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The hardest part of product management is deciding which features NOT to build, especially when they seem like great ideas. When you have a product in the market (or are getting it out there), you want to spend your engineering team’s time delivering value to your customers. With this logic in mind, building anything has a cost associated with it (and more importantly, an opportunity cost).
So let’s say your marketing team advocates implementing auto-login for customers by following links in their email. Sounds useful, but certainly has some security and privacy concerns. Surely someone’s built this already? One quick Google search later reveals a promising start. You start writing the story and prioritize it in the backlog.
But wait — do you need that feature? Product management by “wouldn’t it be cool if…” happens, but I wouldn’t recommend it. Instead, channel your inner-lean and ask how you could validate that this idea has merit. I.e., what hypothesis would this feature prove, and is there a way to test without building it?
In this case, I’d create an assumption like: “Customers aren’t re-engaging with our site from emails because they can’t remember their sign-in credentials.” That leads to a hypothesis along the lines: “Customer engagement should increase by including automatic login in all emailed links to our site.”
This thought exercise points us at a conversion to track — how often do customers follow an emailed link and log in? Luckily we’ve already implemented transactional email funnel metrics, which look something like this:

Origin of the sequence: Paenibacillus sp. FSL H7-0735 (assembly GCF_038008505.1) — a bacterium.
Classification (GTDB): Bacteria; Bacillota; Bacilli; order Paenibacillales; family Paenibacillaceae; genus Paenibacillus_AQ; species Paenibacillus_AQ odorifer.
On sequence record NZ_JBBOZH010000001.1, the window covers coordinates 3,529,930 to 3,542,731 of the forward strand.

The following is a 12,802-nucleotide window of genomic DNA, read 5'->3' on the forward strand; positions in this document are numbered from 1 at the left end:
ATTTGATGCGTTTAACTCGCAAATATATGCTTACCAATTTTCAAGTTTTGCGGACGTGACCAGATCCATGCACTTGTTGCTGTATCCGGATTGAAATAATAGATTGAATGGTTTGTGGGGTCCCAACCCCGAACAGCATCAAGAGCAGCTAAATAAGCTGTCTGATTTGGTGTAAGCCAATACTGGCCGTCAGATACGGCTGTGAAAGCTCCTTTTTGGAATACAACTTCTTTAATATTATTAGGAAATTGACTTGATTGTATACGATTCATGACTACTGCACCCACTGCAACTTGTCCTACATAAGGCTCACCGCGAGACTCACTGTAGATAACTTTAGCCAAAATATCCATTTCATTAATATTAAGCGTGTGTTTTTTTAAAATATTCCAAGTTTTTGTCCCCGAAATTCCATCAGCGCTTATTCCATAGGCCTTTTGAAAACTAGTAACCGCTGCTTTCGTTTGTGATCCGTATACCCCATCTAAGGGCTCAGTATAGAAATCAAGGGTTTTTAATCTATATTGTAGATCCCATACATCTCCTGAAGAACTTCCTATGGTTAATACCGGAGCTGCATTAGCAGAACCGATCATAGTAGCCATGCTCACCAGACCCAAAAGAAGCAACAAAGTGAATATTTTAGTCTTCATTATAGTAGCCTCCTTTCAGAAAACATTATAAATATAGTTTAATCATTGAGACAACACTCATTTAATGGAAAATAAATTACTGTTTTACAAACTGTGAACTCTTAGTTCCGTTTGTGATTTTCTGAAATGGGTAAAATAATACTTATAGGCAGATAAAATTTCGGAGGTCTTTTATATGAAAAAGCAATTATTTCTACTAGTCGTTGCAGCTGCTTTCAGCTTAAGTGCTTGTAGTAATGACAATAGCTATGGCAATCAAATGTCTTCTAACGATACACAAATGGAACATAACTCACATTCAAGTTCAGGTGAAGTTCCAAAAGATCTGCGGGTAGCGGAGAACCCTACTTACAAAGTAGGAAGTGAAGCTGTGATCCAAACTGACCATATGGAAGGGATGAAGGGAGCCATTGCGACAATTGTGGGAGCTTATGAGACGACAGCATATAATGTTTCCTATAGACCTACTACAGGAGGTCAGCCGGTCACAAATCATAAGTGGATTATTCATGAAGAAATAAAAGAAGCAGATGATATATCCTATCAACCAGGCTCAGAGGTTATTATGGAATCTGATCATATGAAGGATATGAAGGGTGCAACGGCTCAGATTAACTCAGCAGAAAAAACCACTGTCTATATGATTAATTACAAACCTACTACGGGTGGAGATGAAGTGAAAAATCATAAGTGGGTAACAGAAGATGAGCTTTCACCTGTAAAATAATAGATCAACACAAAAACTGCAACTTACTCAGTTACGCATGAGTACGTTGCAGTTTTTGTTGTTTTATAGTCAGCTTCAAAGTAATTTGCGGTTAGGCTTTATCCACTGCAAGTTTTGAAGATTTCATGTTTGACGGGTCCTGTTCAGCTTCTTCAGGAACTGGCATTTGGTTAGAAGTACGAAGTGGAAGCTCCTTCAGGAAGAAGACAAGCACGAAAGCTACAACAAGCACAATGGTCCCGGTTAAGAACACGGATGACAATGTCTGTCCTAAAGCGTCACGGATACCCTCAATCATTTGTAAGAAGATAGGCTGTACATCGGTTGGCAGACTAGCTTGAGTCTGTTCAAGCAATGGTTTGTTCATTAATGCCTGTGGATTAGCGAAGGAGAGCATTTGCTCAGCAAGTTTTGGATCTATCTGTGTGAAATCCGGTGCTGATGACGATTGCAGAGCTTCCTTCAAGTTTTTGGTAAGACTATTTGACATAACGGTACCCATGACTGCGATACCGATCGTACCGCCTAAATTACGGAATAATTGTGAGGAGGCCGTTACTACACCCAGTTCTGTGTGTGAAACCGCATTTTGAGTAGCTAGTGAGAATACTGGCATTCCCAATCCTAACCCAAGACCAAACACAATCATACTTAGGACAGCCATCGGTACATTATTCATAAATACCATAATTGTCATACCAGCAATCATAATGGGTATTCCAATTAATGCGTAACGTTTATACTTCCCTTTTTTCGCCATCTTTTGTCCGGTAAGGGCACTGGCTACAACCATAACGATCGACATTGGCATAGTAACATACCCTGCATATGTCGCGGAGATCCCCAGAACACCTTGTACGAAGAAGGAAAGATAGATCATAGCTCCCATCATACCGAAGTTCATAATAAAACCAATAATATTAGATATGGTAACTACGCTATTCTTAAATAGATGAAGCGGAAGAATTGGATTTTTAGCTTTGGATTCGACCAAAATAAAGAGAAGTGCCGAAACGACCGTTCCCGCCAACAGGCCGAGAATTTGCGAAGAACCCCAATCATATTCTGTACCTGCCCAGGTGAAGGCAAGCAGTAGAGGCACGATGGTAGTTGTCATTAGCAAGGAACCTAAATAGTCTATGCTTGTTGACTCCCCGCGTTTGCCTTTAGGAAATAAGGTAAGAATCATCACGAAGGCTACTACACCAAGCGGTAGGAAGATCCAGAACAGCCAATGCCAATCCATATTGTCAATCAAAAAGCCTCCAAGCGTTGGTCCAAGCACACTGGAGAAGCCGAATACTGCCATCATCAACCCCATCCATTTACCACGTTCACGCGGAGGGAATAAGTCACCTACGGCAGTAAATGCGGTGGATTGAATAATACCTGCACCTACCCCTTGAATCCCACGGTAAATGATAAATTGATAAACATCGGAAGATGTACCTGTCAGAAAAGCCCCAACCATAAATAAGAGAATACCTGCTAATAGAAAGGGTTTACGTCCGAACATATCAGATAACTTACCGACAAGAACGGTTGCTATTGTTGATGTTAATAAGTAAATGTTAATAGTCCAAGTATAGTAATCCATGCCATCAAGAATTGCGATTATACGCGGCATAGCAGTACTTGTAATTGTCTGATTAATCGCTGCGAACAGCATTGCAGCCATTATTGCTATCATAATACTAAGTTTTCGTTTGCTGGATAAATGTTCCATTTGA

Hmm. I see that we’re getting a 33% open rate on transactional emails; potentially good given the type of product. Of those that view, 26% clicked to follow a link. 30% of those that followed a link weren’t part of the last step (visited site) because our tracking cookie didn’t recognize them; they didn’t log in and hence didn’t stitch their session into this funnel. These numbers don’t scream for an auto-login feature, do they? Sure, we’re churning 42 customers between click and login, but that only represents 2.6% of the customers that received emails.
Given that we’ve fit auto-login into the universe of engagement, I would look to prioritize any feature work could deliver a larger lift to this KPI. Perhaps you could build more targeted emails that drive more customers to open their email? A 16% bump in opens will have a larger effect than a near-impossible bump on click-to-visit conversions of 30%.
While far from perfect, data-driven product management will force you to evaluate any new feature from the context of increasing customer value on some axis. In this example we were fortunate to draw upon historical email funnel metrics. This won’t always be the case, but I encourage you to find cheaper, quicker approaches to [in]validating the merit of an idea before it becomes a feature story.